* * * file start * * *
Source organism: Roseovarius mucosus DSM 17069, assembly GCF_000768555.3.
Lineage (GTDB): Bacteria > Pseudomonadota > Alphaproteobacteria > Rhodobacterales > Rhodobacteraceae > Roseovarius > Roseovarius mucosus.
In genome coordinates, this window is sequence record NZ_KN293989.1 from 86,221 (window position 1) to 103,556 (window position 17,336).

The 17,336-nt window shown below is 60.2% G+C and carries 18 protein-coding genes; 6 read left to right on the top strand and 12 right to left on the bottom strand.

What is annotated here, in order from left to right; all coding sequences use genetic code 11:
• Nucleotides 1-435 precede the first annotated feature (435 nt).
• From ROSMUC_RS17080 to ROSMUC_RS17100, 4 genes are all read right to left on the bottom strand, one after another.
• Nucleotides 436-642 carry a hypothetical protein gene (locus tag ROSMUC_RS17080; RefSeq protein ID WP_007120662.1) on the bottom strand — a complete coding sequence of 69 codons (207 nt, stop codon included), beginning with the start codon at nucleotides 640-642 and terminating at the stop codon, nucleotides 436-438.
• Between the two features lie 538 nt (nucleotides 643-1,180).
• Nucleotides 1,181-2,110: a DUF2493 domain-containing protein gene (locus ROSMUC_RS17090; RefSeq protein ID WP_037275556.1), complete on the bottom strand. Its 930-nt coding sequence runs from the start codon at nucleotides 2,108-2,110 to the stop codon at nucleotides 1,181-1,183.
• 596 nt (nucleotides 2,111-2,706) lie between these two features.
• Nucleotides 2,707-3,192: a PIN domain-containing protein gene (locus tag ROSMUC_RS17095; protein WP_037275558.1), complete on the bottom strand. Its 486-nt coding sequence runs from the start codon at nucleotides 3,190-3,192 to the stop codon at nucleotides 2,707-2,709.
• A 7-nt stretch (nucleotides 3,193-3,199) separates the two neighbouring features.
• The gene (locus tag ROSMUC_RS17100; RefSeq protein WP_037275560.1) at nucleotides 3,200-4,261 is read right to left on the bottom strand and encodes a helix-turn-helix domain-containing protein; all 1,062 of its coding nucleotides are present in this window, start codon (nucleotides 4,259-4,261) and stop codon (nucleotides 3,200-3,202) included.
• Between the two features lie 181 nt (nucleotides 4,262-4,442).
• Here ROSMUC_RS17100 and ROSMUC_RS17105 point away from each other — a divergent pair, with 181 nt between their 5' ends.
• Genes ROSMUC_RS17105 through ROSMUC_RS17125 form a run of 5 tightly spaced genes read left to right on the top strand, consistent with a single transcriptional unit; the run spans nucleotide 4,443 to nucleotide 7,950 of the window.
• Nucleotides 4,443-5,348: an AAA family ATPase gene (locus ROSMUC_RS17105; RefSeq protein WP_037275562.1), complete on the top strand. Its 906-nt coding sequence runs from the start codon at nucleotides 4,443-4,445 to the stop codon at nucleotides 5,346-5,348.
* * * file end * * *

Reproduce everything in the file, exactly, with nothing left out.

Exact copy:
Source organism: Roseovarius mucosus DSM 17069, assembly GCF_000768555.3.
Lineage (GTDB): Bacteria > Pseudomonadota > Alphaproteobacteria > Rhodobacterales > Rhodobacteraceae > Roseovarius > Roseovarius mucosus.
In genome coordinates, this window is sequence record NZ_KN293989.1 from 86,221 (window position 1) to 103,556 (window position 17,336).

The 17,336-nt window shown below is 60.2% G+C and carries 18 protein-coding genes; 6 read left to right on the top strand and 12 right to left on the bottom strand.

What is annotated here, in order from left to right; all coding sequences use genetic code 11:
• Nucleotides 1-435 precede the first annotated feature (435 nt).
• From ROSMUC_RS17080 to ROSMUC_RS17100, 4 genes are all read right to left on the bottom strand, one after another.
• Nucleotides 436-642 carry a hypothetical protein gene (locus tag ROSMUC_RS17080; RefSeq protein ID WP_007120662.1) on the bottom strand — a complete coding sequence of 69 codons (207 nt, stop codon included), beginning with the start codon at nucleotides 640-642 and terminating at the stop codon, nucleotides 436-438.
• Between the two features lie 538 nt (nucleotides 643-1,180).
• Nucleotides 1,181-2,110: a DUF2493 domain-containing protein gene (locus ROSMUC_RS17090; RefSeq protein ID WP_037275556.1), complete on the bottom strand. Its 930-nt coding sequence runs from the start codon at nucleotides 2,108-2,110 to the stop codon at nucleotides 1,181-1,183.
• 596 nt (nucleotides 2,111-2,706) lie between these two features.
• Nucleotides 2,707-3,192: a PIN domain-containing protein gene (locus tag ROSMUC_RS17095; protein WP_037275558.1), complete on the bottom strand. Its 486-nt coding sequence runs from the start codon at nucleotides 3,190-3,192 to the stop codon at nucleotides 2,707-2,709.
• A 7-nt stretch (nucleotides 3,193-3,199) separates the two neighbouring features.
• The gene (locus tag ROSMUC_RS17100; RefSeq protein WP_037275560.1) at nucleotides 3,200-4,261 is read right to left on the bottom strand and encodes a helix-turn-helix domain-containing protein; all 1,062 of its coding nucleotides are present in this window, start codon (nucleotides 4,259-4,261) and stop codon (nucleotides 3,200-3,202) included.
• Between the two features lie 181 nt (nucleotides 4,262-4,442).
• Here ROSMUC_RS17100 and ROSMUC_RS17105 point away from each other — a divergent pair, with 181 nt between their 5' ends.
• Genes ROSMUC_RS17105 through ROSMUC_RS17125 form a run of 5 tightly spaced genes read left to right on the top strand, consistent with a single transcriptional unit; the run spans nucleotide 4,443 to nucleotide 7,950 of the window.
• Nucleotides 4,443-5,348: an AAA family ATPase gene (locus ROSMUC_RS17105; RefSeq protein WP_037275562.1), complete on the top strand. Its 906-nt coding sequence runs from the start codon at nucleotides 4,443-4,445 to the stop codon at nucleotides 5,346-5,348.